A previous article introduced a new computer-aided manufacturing (CAM) product in SOLIDWORKS 2018 and one of its key highlights: Tolerance Based Machining (TBM). As illustrated in the article, a hole pattern size tolerance drove the machining strategy selection. A change in the tolerance led to an automatic update of the machining strategy. The automatic selections and updates can cut typical CAM programing time from hours to minutes. In this article, let’s look closer at another type of annotation that can drive the machining strategies: surface finishes.
Figure 1 shows a mold design for an electric power drill housing.
The surface quality of the mold will determine the plastic housing surface quality of the final product. Then how can you specify the quality requirements? In 2D drawings, you may define the surface finish symbols with 2D annotations as shown in Figure 2.
The challenge is that these annotations are attached to lines and curves projected on a 2D sheet, rather than attached to the desired target features on a 3D model. So it’s difficult for a machinist to fully understand which surfaces the symbols are controlling, especially for irregular or organic shapes in this power drill housing example. Furthermore, even if a machinist can understand the requirements, he or she has to look back and forth between a 2D drawing and 3D CAM program to manually extract the parameters and enter them into a CAM program.
SOLIDWORKS MBD and SOLIDWORKS CAM Tolerance Based Machining have provided a 3D angle to tackle these challenges. Figures 3 and 4 show the 3D Surface Finish Symbol tool from the Annotations menu command and the SOLIDWORKS MBD command bar.
With this tool, you can define the surface finish symbols to the desirable faces directly on the 3D model as shown in Figure 5.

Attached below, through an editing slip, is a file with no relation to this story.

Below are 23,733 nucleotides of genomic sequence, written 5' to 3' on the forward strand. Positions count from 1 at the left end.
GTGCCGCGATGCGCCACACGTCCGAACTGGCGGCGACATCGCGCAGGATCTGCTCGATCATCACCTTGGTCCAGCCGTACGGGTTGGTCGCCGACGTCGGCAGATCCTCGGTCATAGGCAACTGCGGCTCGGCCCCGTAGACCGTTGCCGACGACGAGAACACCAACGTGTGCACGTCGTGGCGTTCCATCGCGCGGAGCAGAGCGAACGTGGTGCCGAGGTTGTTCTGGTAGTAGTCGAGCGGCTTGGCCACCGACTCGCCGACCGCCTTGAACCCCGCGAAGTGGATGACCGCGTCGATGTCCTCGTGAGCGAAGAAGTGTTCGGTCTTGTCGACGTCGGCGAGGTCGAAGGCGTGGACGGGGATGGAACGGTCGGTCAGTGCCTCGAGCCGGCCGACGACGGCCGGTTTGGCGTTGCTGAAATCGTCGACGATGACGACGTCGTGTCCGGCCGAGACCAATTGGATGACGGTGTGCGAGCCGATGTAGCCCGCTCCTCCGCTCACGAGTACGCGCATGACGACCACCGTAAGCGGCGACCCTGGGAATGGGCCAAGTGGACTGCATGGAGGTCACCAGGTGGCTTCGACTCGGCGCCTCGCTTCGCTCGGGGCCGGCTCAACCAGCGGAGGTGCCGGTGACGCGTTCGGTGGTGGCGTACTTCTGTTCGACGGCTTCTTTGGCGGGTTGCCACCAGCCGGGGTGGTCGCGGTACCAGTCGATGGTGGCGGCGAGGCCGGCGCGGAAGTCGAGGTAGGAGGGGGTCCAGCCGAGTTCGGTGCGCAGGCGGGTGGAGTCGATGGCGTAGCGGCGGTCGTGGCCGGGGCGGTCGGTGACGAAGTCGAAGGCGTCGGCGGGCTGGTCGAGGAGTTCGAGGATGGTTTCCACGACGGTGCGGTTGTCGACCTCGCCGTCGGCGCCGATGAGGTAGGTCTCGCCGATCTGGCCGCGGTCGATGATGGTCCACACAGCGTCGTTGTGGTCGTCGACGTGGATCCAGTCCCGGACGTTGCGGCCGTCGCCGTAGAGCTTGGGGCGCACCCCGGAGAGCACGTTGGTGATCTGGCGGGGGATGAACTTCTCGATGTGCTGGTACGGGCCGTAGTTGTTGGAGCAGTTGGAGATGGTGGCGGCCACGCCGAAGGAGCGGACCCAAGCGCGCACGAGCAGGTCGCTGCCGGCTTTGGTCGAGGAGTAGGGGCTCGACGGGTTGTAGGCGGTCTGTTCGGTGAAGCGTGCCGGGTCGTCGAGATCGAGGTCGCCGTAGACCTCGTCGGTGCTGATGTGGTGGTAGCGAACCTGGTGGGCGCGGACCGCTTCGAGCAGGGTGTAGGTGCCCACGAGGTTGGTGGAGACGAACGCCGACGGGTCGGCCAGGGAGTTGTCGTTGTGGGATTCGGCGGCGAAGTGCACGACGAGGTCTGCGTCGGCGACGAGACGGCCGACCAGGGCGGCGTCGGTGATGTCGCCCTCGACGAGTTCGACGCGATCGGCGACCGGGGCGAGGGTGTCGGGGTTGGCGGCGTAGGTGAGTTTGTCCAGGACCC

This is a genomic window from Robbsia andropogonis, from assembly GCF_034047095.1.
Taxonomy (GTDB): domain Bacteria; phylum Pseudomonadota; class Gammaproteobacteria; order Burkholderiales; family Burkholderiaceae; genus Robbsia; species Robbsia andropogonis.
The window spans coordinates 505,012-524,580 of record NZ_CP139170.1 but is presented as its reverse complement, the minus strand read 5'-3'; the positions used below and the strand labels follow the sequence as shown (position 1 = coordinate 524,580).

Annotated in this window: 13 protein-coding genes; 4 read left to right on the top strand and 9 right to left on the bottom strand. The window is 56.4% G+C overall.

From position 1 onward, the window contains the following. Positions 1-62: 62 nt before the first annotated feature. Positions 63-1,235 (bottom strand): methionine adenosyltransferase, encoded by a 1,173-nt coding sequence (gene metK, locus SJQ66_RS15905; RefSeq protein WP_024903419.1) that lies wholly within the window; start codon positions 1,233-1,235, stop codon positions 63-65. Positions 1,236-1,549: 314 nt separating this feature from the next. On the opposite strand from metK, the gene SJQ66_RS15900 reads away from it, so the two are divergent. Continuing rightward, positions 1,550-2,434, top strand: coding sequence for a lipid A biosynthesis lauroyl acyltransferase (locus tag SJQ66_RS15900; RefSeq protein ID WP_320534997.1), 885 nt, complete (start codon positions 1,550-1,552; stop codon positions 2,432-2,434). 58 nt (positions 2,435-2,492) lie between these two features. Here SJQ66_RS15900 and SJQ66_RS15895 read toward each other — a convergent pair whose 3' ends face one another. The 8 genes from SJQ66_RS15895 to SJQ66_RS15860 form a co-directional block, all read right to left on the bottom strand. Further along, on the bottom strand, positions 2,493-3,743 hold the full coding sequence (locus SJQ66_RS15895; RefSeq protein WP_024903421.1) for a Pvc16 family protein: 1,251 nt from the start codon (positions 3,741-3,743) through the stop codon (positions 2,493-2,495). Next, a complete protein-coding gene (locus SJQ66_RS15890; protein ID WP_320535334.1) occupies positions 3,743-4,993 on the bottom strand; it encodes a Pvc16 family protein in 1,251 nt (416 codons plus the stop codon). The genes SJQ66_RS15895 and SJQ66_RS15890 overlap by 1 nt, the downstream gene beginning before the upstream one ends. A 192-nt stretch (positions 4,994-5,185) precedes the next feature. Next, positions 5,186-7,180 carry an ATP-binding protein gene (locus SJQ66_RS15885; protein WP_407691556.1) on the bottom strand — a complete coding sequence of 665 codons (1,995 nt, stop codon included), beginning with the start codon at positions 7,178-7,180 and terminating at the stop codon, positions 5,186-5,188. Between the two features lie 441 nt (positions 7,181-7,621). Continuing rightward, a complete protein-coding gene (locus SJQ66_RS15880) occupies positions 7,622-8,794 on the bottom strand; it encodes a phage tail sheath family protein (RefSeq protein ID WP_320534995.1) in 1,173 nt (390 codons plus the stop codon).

What if there are multiple faces sharing the same finish requirement? Figure 6 illustrates that you can show the leader line of a symbol and then drag and drop its anchor point to multiple desired faces.
With that, we can complete several surface finish definitions to the target faces as shown in Figure 7. Please notice the cross highlighting from the symbols to the controlled features, which provides an intuitive visual confirmation of the design requirements.
Now that the 3D specifications are defined, we can move on to the machining step. On the SOLIDWORKS CAM TBM command bar, please first click on the Settings button as shown in Figure 8.
On the settings dialog, as shown in Figure 9, please switch to the Multisurface Features tab.
You may notice the surface finish ranges, corresponding strategy and the color coding. Let’s modify these settings to better reflect the mold design requirements in this case. Figure 10 shows the dialog to adjust the ranges.
To delete a range boundary, hit the Delete key on the keyboard. To add a new boundary, type it in and hit the green + button. What’s nice here is that the boundary series is sequenced automatically.
Next, let’s adjust the strategies assigned to these ranges. You can simply choose from the strategies in the dropdown list as shown in Figure 11. These current strategies are driven by the SOLIDWORKS CAM technical database, which can be customized to allow more options. Of course, these strategies will lead to corresponding operation plans such as tool selections, speeds and feeds.